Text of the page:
Questions are being asked when the entire industry growth has slowed down and the category is not looking up. Intron production was shut for relocation. As a category, front-load washing machines is not doing well. When the market does not do well, the industry has to take a strong decision. For example, air conditioners have grown at a massive pace and today an AC is less costly than a front-loading washing machine. Further, washing machines have a human alternative. While the AC market has grown to 800,000 (from 300,000) units, the washing machines market has stagnated. When the company had acquired Intron, the category was growing at a rapid pace. While on the rights issue the matter is pending in front of SEBI, on behalf of EKL, I would like to say that the company has followed all good corporate governance norms.

AB Electrolux has already pumped in a lot of money into EKL. What is the thinking behind this move?

In an organisation, it is the responsibility of the stakeholders to do what is good for the entity that they have promoted or they jointly owned. Further, raising funds from the market place would be very expensive. Our majority holder, AB Electrolux, has pumped in a lot of subvention. They are giving financial assistance as they feel that they are carrying out their responsibility.

How has the market share of EKL behaved after the merger of brands? There is a common perception that the restructuring has not delivered benefits.

EKL is a very strong brand. In fact, Kelvinator is a brand that has the largest installed base of refrigerators in this country. It is like Tatas, Levers or Philips, which while being international brands also have an emotional relationship with the Indian consumer. Before commenting on restructuring, one has to look at the history.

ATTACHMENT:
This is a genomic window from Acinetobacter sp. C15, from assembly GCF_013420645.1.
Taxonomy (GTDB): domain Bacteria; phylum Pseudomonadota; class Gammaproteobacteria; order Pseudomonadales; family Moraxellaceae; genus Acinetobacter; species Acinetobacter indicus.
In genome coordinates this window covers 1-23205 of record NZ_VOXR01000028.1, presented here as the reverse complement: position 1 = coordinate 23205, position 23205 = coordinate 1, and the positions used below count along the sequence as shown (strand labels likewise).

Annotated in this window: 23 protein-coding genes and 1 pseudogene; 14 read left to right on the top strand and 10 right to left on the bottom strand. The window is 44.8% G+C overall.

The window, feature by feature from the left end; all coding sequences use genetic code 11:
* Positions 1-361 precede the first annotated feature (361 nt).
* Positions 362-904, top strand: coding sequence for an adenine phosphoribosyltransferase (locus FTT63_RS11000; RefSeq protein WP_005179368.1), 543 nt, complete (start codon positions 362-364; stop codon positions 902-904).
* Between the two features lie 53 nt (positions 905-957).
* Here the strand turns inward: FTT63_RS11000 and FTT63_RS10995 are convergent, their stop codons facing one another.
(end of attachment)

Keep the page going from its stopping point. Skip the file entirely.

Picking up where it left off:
The Kelvinator brand, which once enjoyed a good market position lost ground when it was under the Whirlpool umbrella, as their main focus was on the Whirlpool brand. Kelvinator reverted back to Electrolux when it entered into a JV with Maharaja International. But by this time, the brand had already suffered in the minds of the consumer. Even today, it enjoys a good 15-17 per cent market share.

What is the current market share of the merged entity?

Overall, it has come down from a peak of 29 per cent to 15 per cent now. But, the 29 per cent was with all the brands Electrolux, Kelvinator, Allwyn and Voltas. Now we have decided that we will concentrate on one core brand — Electrolux Kelvinator. In the last 6 months the market share has not dipped and this is a healthy sign. Despite the fact that we have done a lot of restructuring and curtailed certain supplies and experienced certain shortages as we are restructuring, in the market place we still enjoy a very good equity with the consumer as well as trade partners.

Analysts feel that though there has been an increase in sales volume, the same has not reflected in value terms for EKL?

I don't agree with this. If you look at the figures of the industry, our price erosion has been the lowest. Even players like LG are said to have grown by 56 per cent in volume and 28 per cent value wise, in the first six months. I reiterate, industry capacity is more than sales and everybody want to utilise their capacity to maximum. Even this year there has been huge price erosion in the market place — almost 11 per cent.